Last year, at just this time, I initiated a new tradition for the Winter Solstice. Here’s what I wrote about it, on this blog, on December 15 2014:
There is an old Greek myth about ‘halcyon days’. The idea springs from a story about the halcyon (from the kingfisher family), about which Aristotle has this to say:
‘The halcyon breeds at the season of the winter solstice. Accordingly, when this season is marked with calm weather, the name of “halcyon days” is given to the seven days preceding, as to as many following, the solstice … The halcyon is said to take seven days for building her nest, and the other seven for laying and hatching her eggs.’
In this land I inhabit there are no halcyons to brighten our winter solstice; instead, the bird of the season is the grey heron. We live by the side of a river which harbours succulent trout; it is no surprise that we share our space with the heron. But they have been especially active recently, and early each morning when I come back from my long dawn walk with the dogs, a heron rises up from the side of the tiny bridge across the river which leads to our house and flies off over the hill behind us.
The heron, or crane, is one of the most frequently mentioned birds in Irish mythology, and it has many associations, but at this time of year for me the most relevant is its connection with the Cailleach – the old hag of winter. The two are linked in part because of the heron’s harsh, wailing cry, but also because of a number of stories which bring the two together. And so it is a bird of old age and longevity, and like many birds that are associated with water, it is a guide to the Otherworld. In Welsh mythology, three cranes protect the entrance to Annwn, the Underworld. It is said that cranes dance in circles, and so their dance is associated both with the movement of the sun around the sky, and the circle of life, death, and rebirth through which they guide us.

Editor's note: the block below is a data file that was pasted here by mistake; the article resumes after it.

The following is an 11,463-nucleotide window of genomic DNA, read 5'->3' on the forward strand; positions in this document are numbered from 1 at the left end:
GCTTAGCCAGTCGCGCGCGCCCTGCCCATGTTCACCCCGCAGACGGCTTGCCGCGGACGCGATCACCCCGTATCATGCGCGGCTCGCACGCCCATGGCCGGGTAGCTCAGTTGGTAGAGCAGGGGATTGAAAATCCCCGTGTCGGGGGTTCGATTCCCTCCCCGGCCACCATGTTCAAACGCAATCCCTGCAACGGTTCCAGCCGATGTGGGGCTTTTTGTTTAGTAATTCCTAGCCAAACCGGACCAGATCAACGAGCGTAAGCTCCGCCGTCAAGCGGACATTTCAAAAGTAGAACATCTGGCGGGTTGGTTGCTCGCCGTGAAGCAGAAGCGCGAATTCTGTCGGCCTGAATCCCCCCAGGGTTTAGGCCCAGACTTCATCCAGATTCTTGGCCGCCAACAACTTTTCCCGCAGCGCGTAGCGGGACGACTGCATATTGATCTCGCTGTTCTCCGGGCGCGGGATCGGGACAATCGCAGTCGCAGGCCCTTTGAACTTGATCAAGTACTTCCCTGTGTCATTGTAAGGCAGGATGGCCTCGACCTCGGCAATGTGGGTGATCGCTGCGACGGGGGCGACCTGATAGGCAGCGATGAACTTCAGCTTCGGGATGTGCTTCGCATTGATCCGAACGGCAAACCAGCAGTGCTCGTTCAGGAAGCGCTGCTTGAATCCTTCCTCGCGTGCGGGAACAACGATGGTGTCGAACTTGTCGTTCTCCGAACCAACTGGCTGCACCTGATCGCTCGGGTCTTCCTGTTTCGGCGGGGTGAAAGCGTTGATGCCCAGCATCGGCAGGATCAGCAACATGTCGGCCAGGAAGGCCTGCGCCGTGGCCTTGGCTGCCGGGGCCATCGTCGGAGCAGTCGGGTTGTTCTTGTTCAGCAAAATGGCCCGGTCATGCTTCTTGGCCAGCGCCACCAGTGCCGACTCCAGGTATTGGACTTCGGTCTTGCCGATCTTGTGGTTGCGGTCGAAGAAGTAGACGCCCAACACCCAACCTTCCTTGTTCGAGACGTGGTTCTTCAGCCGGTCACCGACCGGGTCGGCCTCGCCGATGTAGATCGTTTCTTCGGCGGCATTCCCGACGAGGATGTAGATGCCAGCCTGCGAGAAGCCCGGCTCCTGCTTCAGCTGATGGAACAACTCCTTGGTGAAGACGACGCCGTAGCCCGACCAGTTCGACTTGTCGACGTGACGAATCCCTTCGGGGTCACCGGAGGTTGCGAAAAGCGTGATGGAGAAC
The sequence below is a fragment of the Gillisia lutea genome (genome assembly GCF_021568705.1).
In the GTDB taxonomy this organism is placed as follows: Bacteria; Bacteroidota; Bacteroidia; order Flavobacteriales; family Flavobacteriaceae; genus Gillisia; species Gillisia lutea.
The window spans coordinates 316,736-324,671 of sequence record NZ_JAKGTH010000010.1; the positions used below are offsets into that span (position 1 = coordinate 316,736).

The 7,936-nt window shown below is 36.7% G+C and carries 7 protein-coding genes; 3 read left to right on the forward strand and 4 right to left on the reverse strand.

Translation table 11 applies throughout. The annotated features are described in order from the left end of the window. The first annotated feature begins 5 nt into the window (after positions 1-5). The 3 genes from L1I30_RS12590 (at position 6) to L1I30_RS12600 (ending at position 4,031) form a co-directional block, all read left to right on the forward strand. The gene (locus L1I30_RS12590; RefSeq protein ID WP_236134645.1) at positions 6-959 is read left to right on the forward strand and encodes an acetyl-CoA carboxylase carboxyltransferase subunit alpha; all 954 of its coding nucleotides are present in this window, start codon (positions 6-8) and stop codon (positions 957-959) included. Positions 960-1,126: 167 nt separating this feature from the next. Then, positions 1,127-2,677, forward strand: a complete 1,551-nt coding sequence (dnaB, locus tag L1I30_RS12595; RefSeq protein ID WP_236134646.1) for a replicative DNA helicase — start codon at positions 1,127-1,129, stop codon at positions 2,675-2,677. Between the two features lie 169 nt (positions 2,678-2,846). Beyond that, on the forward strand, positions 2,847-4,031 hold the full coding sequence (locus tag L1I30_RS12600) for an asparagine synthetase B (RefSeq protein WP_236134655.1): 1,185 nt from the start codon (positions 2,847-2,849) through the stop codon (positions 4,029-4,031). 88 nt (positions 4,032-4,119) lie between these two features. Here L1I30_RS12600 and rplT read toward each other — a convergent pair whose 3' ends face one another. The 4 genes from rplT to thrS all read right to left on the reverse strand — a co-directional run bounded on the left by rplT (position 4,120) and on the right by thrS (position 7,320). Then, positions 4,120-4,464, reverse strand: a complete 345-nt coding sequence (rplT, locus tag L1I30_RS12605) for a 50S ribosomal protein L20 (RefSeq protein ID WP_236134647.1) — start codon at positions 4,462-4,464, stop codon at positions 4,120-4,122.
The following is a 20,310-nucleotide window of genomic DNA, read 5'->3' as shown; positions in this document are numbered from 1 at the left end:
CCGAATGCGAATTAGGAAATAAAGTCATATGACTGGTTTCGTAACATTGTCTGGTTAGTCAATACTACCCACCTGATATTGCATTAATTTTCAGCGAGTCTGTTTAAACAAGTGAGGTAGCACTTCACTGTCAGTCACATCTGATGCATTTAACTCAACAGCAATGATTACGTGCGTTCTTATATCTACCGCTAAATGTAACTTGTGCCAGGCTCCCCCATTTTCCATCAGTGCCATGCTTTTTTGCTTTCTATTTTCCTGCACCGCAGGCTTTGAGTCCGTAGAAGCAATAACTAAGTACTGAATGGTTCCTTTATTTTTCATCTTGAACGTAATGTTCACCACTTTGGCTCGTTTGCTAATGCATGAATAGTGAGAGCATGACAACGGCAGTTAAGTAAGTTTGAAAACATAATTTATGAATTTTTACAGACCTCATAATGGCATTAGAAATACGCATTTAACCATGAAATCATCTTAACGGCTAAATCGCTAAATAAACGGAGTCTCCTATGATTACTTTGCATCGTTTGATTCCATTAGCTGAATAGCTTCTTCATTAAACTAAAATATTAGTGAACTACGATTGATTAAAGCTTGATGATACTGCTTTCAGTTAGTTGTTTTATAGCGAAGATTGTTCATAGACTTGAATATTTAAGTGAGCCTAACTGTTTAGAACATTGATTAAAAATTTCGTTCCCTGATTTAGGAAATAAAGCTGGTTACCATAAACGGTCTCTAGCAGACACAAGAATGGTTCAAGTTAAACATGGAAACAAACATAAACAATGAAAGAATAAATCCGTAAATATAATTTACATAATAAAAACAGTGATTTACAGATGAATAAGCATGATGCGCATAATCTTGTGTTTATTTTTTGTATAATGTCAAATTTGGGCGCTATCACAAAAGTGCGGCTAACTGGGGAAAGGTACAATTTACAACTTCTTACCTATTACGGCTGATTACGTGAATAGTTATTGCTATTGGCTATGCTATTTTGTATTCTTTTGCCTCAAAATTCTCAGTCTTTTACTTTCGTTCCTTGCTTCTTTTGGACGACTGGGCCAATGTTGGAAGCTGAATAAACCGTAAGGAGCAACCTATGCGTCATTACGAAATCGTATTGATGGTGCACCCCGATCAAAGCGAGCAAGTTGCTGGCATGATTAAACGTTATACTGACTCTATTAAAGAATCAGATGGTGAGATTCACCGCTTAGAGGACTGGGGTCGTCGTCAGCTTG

I love the idea of halcyon days, but halcyons form no part of the traditions that spring from my land. Herons, on the other hand, do, and their mythical associations are relevant to this season of the long dark. I do not celebrate Christmas; it has no meaning for me. But I celebrate solstice and the other cycles of the year, for the solstices and equinoxes are real astronomical events, and the quarter-day festivals between them are grounded in the seasonal realities of the land on which I live. We know relatively little about the ways in which our ancestors marked these cycles and seasons, and besides, our lives are different now. It seems to me that we might create our own traditions, equally grounded in the places we inhabit and the lives and stories of the creatures who share it with us. Such traditions can become acts of re-enchantment: creating both wonder, and a sense of connection to the land. And so the new tradition I have created for myself for this season, and which I offer to you as a gift here, is that of Grey Heron Nights. For this and the next thirteen days, seven to solstice (this year, on Sunday December 21 at 23.03 UTC/ GMT) and the seven beyond, I’ll share something short here, some reflection on the land and the season, some story, some act of connection. Like the mythical halcyon, for seven days I’ll build my nest and for another seven I’ll lay and hatch my eggs – but they will be the eggs of the grey heron, of Crane, companion of the Cailleach. And so in this act of deep reflection, this season – which has been so effectively subverted into a season of crass commercialism, consumerism, and consumption – becomes, for me, both re-enchanted and firmly rooted in the real, visceral beauty of the long dark.